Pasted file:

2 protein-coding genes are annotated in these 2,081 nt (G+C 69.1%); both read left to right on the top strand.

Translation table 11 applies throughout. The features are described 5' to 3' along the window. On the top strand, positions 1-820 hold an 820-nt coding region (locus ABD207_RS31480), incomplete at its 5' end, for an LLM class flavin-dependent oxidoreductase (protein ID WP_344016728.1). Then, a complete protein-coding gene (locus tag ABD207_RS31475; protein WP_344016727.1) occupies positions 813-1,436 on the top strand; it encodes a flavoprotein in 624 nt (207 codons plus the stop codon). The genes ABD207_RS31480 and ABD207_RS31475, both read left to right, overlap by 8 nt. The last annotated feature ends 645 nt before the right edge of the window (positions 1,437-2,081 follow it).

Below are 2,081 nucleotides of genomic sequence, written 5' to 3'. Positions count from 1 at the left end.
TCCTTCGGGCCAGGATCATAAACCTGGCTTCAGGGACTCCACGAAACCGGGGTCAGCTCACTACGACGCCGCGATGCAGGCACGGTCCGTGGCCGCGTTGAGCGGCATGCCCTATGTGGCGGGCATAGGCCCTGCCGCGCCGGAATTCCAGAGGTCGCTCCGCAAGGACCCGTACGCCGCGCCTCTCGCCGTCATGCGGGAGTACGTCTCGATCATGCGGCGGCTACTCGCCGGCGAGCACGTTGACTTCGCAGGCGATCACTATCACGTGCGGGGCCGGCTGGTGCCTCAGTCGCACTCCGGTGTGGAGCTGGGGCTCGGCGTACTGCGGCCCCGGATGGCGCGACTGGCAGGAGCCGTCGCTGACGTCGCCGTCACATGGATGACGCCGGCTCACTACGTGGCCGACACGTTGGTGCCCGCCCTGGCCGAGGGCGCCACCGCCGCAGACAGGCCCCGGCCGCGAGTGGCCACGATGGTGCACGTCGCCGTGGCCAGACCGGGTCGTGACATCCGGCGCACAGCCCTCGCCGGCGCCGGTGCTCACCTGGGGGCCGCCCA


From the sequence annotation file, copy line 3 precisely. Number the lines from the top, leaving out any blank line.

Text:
Below are 2,081 nucleotides of genomic sequence, written 5' to 3'. Positions count from 1 at the left end.